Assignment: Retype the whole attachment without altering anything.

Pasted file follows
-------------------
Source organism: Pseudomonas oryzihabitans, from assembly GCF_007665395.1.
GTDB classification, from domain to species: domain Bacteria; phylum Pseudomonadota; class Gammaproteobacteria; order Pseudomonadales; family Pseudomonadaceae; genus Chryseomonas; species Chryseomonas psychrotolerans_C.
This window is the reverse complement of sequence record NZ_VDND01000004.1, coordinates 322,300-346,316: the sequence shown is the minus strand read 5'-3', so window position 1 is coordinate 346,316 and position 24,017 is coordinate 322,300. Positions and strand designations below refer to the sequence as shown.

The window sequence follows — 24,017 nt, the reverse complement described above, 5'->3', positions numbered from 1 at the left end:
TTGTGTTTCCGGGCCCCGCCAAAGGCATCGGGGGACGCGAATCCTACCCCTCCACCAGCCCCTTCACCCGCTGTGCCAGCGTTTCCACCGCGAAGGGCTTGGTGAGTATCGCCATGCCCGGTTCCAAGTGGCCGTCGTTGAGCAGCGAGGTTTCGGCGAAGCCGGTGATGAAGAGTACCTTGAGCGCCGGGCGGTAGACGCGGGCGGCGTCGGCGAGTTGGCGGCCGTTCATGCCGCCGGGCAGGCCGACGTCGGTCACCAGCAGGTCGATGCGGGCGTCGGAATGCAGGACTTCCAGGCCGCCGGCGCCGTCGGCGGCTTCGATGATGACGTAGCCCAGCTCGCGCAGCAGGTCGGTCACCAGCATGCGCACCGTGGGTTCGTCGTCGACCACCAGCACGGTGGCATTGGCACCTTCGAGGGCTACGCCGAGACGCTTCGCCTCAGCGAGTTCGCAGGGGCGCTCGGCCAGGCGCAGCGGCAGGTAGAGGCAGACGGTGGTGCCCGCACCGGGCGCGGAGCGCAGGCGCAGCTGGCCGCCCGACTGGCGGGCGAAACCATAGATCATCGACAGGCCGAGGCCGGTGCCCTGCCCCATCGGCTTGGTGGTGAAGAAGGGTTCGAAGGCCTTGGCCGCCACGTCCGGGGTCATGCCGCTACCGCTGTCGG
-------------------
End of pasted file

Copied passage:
Source organism: Pseudomonas oryzihabitans, from assembly GCF_007665395.1.
GTDB classification, from domain to species: domain Bacteria; phylum Pseudomonadota; class Gammaproteobacteria; order Pseudomonadales; family Pseudomonadaceae; genus Chryseomonas; species Chryseomonas psychrotolerans_C.
This window is the reverse complement of sequence record NZ_VDND01000004.1, coordinates 322,300-346,316: the sequence shown is the minus strand read 5'-3', so window position 1 is coordinate 346,316 and position 24,017 is coordinate 322,300. Positions and strand designations below refer to the sequence as shown.

The window sequence follows — 24,017 nt, the reverse complement described above, 5'->3', positions numbered from 1 at the left end:
TTGTGTTTCCGGGCCCCGCCAAAGGCATCGGGGGACGCGAATCCTACCCCTCCACCAGCCCCTTCACCCGCTGTGCCAGCGTTTCCACCGCGAAGGGCTTGGTGAGTATCGCCATGCCCGGTTCCAAGTGGCCGTCGTTGAGCAGCGAGGTTTCGGCGAAGCCGGTGATGAAGAGTACCTTGAGCGCCGGGCGGTAGACGCGGGCGGCGTCGGCGAGTTGGCGGCCGTTCATGCCGCCGGGCAGGCCGACGTCGGTCACCAGCAGGTCGATGCGGGCGTCGGAATGCAGGACTTCCAGGCCGCCGGCGCCGTCGGCGGCTTCGATGATGACGTAGCCCAGCTCGCGCAGCAGGTCGGTCACCAGCATGCGCACCGTGGGTTCGTCGTCGACCACCAGCACGGTGGCATTGGCACCTTCGAGGGCTACGCCGAGACGCTTCGCCTCAGCGAGTTCGCAGGGGCGCTCGGCCAGGCGCAGCGGCAGGTAGAGGCAGACGGTGGTGCCCGCACCGGGCGCGGAGCGCAGGCGCAGCTGGCCGCCCGACTGGCGGGCGAAACCATAGATCATCGACAGGCCGAGGCCGGTGCCCTGCCCCATCGGCTTGGTGGTGAAGAAGGGTTCGAAGGCCTTGGCCGCCACGTCCGGGGTCATGCCGCTACCGCTGTCGG